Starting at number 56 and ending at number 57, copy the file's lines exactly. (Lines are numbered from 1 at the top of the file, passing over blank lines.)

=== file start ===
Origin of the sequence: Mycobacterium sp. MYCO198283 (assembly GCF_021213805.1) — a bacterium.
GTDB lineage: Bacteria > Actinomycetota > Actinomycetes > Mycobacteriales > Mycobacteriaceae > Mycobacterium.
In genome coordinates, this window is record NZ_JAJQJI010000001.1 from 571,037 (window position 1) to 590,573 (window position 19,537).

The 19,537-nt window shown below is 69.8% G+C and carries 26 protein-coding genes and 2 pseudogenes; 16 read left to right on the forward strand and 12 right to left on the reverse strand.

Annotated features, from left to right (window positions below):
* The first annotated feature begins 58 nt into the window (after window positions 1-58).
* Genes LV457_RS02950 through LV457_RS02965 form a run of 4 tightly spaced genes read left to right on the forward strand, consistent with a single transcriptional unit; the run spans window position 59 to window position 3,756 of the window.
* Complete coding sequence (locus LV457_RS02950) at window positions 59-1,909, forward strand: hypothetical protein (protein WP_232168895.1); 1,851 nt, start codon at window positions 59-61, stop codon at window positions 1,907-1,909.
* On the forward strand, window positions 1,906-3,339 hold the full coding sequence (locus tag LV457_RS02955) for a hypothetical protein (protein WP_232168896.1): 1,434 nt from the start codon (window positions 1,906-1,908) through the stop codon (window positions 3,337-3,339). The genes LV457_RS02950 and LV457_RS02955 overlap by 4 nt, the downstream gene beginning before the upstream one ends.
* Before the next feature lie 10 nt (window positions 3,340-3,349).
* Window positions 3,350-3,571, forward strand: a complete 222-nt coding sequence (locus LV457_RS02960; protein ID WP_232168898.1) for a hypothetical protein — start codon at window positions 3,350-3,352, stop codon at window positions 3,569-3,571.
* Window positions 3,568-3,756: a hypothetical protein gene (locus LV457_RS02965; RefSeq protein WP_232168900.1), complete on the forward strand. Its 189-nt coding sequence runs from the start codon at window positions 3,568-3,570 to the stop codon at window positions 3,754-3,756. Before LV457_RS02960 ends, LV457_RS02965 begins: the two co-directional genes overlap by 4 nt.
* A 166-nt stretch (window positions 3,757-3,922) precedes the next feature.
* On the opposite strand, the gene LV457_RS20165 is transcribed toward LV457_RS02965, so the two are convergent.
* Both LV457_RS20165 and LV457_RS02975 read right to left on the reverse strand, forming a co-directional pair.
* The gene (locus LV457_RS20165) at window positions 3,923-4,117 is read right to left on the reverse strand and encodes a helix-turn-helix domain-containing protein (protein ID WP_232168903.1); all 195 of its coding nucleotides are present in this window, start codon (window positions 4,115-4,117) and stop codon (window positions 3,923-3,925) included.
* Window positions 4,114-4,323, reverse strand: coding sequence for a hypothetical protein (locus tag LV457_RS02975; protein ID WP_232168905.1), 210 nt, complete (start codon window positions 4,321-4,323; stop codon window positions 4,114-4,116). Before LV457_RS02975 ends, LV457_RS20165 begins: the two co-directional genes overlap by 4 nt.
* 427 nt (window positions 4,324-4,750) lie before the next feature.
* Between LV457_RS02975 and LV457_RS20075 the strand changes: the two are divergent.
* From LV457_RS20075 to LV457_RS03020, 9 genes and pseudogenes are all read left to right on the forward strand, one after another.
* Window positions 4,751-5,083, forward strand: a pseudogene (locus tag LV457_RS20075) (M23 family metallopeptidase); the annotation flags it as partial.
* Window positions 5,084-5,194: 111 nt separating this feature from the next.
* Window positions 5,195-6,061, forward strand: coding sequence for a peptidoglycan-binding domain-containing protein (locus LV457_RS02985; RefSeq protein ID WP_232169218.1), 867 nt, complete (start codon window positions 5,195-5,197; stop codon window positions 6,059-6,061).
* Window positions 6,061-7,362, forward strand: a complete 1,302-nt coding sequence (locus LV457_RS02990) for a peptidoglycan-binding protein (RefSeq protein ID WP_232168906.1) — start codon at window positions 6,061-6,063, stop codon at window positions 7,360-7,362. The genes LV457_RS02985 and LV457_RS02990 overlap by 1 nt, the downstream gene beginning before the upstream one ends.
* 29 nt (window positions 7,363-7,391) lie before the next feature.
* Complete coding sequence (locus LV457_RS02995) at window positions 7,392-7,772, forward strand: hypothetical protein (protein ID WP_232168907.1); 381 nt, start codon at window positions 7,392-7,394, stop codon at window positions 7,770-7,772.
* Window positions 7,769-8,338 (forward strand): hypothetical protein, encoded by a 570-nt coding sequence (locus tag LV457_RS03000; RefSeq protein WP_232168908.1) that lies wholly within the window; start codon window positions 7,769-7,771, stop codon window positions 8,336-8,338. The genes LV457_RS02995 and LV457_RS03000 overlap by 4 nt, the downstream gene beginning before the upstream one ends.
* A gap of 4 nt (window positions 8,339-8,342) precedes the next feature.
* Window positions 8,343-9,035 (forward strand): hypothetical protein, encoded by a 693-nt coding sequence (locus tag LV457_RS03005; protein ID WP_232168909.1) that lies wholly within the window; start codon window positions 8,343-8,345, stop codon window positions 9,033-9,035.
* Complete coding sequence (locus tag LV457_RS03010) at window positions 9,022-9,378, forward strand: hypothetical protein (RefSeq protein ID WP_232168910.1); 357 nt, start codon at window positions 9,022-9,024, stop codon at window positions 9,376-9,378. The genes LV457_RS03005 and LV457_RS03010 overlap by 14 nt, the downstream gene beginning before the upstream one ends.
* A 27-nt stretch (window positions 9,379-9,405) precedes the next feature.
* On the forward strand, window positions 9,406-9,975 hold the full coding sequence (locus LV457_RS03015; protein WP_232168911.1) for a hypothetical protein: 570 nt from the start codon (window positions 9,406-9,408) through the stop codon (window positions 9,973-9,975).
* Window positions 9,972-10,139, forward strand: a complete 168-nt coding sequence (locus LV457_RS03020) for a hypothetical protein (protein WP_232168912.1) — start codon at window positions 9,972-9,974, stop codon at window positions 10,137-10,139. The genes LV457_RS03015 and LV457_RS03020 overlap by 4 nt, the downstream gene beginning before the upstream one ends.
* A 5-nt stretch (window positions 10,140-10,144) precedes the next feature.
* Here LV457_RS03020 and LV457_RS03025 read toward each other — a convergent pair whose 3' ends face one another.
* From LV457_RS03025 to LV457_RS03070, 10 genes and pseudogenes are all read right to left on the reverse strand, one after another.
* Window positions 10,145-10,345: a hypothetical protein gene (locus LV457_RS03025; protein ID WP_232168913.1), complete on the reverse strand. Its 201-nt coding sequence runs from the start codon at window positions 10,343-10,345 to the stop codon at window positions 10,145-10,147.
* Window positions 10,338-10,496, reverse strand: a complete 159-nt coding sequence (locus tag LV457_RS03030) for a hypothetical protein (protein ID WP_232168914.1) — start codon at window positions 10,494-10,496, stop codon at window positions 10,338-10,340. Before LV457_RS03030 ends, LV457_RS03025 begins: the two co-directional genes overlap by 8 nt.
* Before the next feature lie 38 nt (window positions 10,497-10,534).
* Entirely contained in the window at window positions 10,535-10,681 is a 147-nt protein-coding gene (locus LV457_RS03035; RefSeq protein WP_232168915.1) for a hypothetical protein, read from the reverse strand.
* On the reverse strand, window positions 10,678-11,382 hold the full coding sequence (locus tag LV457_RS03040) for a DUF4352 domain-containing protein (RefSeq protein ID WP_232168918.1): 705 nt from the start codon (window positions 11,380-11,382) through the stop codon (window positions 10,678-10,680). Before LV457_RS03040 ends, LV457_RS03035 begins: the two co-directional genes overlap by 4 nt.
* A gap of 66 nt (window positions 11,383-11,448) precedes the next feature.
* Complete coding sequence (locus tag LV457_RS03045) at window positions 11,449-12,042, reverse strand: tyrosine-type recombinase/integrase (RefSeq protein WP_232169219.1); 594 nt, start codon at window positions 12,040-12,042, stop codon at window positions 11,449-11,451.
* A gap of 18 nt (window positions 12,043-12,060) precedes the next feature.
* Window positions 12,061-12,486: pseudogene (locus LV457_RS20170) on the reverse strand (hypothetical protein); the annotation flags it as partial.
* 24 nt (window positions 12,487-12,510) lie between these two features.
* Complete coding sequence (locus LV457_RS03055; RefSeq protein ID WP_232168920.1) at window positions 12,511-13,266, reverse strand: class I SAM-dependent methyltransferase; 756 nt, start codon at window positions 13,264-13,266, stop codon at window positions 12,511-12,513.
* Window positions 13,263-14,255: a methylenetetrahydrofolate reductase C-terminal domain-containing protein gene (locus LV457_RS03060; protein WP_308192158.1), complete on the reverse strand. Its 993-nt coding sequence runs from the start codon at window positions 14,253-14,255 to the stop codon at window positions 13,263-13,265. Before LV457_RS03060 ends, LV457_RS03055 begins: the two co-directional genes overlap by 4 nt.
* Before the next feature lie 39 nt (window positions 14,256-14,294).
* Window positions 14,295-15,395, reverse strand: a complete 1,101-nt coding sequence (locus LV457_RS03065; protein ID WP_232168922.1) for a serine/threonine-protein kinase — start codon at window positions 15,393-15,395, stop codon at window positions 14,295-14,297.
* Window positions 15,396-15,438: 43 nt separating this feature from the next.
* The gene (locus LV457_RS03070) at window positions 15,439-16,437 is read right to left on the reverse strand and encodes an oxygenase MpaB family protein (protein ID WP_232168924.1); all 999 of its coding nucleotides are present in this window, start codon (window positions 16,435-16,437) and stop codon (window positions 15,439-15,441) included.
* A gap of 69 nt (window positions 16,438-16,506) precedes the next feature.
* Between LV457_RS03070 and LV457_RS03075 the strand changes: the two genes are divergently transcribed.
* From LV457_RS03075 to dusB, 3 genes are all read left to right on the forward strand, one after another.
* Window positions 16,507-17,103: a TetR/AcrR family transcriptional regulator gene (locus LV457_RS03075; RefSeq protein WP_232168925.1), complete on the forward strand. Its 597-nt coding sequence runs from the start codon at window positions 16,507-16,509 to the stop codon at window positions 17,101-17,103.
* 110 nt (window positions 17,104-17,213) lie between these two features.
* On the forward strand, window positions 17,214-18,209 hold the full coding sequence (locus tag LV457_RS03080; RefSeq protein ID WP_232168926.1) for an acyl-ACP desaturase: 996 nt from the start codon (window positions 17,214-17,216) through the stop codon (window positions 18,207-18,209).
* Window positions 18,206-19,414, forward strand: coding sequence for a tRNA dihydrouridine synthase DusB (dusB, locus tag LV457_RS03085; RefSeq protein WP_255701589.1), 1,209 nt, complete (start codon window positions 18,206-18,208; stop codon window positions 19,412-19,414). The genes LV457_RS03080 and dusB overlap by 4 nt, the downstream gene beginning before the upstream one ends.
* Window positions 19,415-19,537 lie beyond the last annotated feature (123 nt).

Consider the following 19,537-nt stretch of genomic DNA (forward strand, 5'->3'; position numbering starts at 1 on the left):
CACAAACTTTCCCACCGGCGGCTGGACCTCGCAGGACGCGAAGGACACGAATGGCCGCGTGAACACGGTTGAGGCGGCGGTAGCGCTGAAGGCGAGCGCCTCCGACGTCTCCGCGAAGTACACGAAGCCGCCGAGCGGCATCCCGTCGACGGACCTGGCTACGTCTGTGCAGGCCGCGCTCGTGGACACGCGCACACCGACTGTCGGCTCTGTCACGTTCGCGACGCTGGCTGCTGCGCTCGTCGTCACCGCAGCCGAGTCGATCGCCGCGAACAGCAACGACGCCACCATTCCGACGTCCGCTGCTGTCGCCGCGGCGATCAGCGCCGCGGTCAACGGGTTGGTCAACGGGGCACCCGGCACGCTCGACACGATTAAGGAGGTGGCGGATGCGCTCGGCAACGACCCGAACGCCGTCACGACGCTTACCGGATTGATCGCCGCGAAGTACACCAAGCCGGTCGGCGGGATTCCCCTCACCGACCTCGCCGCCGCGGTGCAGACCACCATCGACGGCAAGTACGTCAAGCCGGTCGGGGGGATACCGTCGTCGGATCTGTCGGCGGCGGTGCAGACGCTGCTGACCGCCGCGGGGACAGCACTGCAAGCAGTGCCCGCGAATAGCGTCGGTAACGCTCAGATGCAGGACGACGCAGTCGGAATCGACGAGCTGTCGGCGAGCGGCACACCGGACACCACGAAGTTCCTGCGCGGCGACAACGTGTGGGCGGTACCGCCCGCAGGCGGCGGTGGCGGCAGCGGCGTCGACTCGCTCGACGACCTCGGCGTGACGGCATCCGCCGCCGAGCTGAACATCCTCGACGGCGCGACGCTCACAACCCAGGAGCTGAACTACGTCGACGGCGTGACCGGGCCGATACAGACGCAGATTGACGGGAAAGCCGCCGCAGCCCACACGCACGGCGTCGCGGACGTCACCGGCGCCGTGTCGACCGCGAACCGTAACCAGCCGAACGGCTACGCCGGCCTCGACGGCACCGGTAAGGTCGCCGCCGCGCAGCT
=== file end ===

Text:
* Window positions 16,507-17,103: a TetR/AcrR family transcriptional regulator gene (locus LV457_RS03075; RefSeq protein WP_232168925.1), complete on the forward strand. Its 597-nt coding sequence runs from the start codon at window positions 16,507-16,509 to the stop codon at window positions 17,101-17,103.
* 110 nt (window positions 17,104-17,213) lie between these two features.